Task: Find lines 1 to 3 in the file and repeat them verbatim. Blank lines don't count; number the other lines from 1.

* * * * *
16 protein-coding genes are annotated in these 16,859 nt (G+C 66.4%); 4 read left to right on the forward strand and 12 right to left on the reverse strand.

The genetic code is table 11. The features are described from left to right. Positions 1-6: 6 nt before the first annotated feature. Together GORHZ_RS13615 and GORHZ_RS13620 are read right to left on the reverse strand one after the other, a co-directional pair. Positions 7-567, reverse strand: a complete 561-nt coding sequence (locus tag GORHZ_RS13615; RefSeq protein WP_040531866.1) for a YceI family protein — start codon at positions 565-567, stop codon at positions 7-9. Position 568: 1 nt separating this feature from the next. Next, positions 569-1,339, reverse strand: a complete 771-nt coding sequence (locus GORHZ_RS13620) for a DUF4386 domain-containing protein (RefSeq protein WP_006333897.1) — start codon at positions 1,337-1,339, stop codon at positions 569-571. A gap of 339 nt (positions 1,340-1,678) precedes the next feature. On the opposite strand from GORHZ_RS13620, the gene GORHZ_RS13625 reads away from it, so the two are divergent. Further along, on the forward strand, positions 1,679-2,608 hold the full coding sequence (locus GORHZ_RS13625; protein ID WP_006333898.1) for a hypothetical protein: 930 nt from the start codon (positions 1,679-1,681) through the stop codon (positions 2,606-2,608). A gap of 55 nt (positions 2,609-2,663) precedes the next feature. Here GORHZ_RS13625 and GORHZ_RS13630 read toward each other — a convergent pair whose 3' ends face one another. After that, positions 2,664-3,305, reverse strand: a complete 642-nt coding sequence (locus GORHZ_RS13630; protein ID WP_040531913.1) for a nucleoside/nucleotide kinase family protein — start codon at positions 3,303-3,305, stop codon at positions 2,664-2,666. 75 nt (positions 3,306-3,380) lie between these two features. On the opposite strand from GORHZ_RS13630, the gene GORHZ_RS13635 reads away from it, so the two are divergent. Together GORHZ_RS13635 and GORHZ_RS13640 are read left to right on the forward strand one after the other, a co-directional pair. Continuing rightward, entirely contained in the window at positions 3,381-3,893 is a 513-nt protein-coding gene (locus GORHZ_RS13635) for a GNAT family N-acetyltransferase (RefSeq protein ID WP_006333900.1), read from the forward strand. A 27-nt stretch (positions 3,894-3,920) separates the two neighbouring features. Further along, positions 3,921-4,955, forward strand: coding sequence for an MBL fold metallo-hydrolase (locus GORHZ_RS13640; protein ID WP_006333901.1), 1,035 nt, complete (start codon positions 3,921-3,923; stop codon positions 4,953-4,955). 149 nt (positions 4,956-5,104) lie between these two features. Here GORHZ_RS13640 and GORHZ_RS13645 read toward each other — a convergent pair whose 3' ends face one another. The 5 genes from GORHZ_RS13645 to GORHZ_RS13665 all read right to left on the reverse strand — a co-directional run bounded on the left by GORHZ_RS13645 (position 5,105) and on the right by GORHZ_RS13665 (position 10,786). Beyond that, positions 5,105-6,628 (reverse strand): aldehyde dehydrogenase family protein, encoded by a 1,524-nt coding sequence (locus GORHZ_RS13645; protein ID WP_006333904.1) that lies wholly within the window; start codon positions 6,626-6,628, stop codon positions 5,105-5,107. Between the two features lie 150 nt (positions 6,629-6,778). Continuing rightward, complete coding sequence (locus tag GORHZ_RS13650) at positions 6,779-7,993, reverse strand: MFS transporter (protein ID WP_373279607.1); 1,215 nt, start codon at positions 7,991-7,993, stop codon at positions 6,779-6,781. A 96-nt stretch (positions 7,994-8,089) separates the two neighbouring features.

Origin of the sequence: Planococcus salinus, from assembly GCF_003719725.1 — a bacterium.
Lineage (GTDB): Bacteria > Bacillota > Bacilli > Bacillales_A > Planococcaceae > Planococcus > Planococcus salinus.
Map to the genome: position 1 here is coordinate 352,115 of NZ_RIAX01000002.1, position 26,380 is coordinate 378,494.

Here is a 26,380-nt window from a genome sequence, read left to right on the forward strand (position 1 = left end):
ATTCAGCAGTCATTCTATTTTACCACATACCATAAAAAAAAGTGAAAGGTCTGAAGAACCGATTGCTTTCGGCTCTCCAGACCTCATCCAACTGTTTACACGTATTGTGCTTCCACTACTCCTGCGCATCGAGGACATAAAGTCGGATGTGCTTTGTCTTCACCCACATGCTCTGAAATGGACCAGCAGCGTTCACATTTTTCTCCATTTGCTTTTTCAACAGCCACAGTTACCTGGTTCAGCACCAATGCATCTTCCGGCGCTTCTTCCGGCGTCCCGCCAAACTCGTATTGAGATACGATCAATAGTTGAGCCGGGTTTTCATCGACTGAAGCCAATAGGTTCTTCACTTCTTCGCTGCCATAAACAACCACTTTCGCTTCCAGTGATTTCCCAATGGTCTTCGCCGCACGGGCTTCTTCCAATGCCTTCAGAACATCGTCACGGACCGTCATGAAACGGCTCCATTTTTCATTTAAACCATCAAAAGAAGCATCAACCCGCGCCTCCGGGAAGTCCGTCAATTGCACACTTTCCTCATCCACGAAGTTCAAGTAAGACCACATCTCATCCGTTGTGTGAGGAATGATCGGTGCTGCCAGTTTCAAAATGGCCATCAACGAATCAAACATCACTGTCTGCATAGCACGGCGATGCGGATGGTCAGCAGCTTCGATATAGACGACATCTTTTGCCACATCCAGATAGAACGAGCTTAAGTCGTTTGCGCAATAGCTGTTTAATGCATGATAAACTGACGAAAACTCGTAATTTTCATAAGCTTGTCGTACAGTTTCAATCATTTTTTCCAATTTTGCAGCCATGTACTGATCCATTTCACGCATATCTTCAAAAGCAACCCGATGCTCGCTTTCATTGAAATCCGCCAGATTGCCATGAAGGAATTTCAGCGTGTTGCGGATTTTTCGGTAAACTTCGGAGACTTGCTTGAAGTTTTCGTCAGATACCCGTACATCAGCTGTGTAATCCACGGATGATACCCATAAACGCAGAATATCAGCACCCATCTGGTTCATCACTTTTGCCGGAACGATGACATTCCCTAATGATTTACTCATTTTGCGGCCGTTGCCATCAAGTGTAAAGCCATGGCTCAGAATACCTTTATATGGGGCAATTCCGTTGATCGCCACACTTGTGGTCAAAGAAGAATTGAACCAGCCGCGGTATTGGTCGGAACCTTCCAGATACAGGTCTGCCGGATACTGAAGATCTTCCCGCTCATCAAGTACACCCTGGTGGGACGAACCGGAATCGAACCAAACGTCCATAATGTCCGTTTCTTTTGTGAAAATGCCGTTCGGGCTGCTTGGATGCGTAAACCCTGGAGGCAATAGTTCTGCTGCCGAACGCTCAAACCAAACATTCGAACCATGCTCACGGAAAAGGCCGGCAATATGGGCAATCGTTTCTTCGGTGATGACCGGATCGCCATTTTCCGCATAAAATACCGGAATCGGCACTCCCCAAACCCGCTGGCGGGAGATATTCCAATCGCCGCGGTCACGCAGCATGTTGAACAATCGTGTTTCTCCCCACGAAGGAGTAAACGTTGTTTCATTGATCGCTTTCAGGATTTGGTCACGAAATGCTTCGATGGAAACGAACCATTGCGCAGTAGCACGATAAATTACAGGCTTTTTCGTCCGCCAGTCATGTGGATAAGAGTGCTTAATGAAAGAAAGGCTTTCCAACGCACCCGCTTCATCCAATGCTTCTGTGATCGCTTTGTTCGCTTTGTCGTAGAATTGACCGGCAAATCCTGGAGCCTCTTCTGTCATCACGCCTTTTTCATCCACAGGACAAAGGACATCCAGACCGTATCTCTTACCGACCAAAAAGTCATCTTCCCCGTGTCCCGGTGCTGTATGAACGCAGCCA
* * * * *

16 protein-coding genes are annotated in these 16,859 nt (G+C 66.4%); 4 read left to right on the forward strand and 12 right to left on the reverse strand.

The genetic code is table 11. The features are described from left to right. Positions 1-6: 6 nt before the first annotated feature. Together GORHZ_RS13615 and GORHZ_RS13620 are read right to left on the reverse strand one after the other, a co-directional pair. Positions 7-567, reverse strand: a complete 561-nt coding sequence (locus tag GORHZ_RS13615; RefSeq protein WP_040531866.1) for a YceI family protein — start codon at positions 565-567, stop codon at positions 7-9. Position 568: 1 nt separating this feature from the next. Next, positions 569-1,339, reverse strand: a complete 771-nt coding sequence (locus GORHZ_RS13620) for a DUF4386 domain-containing protein (RefSeq protein WP_006333897.1) — start codon at positions 1,337-1,339, stop codon at positions 569-571. A gap of 339 nt (positions 1,340-1,678) precedes the next feature. On the opposite strand from GORHZ_RS13620, the gene GORHZ_RS13625 reads away from it, so the two are divergent. Further along, on the forward strand, positions 1,679-2,608 hold the full coding sequence (locus GORHZ_RS13625; protein ID WP_006333898.1) for a hypothetical protein: 930 nt from the start codon (positions 1,679-1,681) through the stop codon (positions 2,606-2,608). A gap of 55 nt (positions 2,609-2,663) precedes the next feature. Here GORHZ_RS13625 and GORHZ_RS13630 read toward each other — a convergent pair whose 3' ends face one another. After that, positions 2,664-3,305, reverse strand: a complete 642-nt coding sequence (locus GORHZ_RS13630; protein ID WP_040531913.1) for a nucleoside/nucleotide kinase family protein — start codon at positions 3,303-3,305, stop codon at positions 2,664-2,666. 75 nt (positions 3,306-3,380) lie between these two features. On the opposite strand from GORHZ_RS13630, the gene GORHZ_RS13635 reads away from it, so the two are divergent. Together GORHZ_RS13635 and GORHZ_RS13640 are read left to right on the forward strand one after the other, a co-directional pair. Continuing rightward, entirely contained in the window at positions 3,381-3,893 is a 513-nt protein-coding gene (locus GORHZ_RS13635) for a GNAT family N-acetyltransferase (RefSeq protein ID WP_006333900.1), read from the forward strand. A 27-nt stretch (positions 3,894-3,920) separates the two neighbouring features. Further along, positions 3,921-4,955, forward strand: coding sequence for an MBL fold metallo-hydrolase (locus GORHZ_RS13640; protein ID WP_006333901.1), 1,035 nt, complete (start codon positions 3,921-3,923; stop codon positions 4,953-4,955). 149 nt (positions 4,956-5,104) lie between these two features. Here GORHZ_RS13640 and GORHZ_RS13645 read toward each other — a convergent pair whose 3' ends face one another. The 5 genes from GORHZ_RS13645 to GORHZ_RS13665 all read right to left on the reverse strand — a co-directional run bounded on the left by GORHZ_RS13645 (position 5,105) and on the right by GORHZ_RS13665 (position 10,786). Beyond that, positions 5,105-6,628 (reverse strand): aldehyde dehydrogenase family protein, encoded by a 1,524-nt coding sequence (locus GORHZ_RS13645; protein ID WP_006333904.1) that lies wholly within the window; start codon positions 6,626-6,628, stop codon positions 5,105-5,107. Between the two features lie 150 nt (positions 6,629-6,778). Continuing rightward, complete coding sequence (locus tag GORHZ_RS13650) at positions 6,779-7,993, reverse strand: MFS transporter (protein ID WP_373279607.1); 1,215 nt, start codon at positions 7,991-7,993, stop codon at positions 6,779-6,781. A 96-nt stretch (positions 7,994-8,089) separates the two neighbouring features.

Origin of the sequence: Planococcus salinus, from assembly GCF_003719725.1 — a bacterium.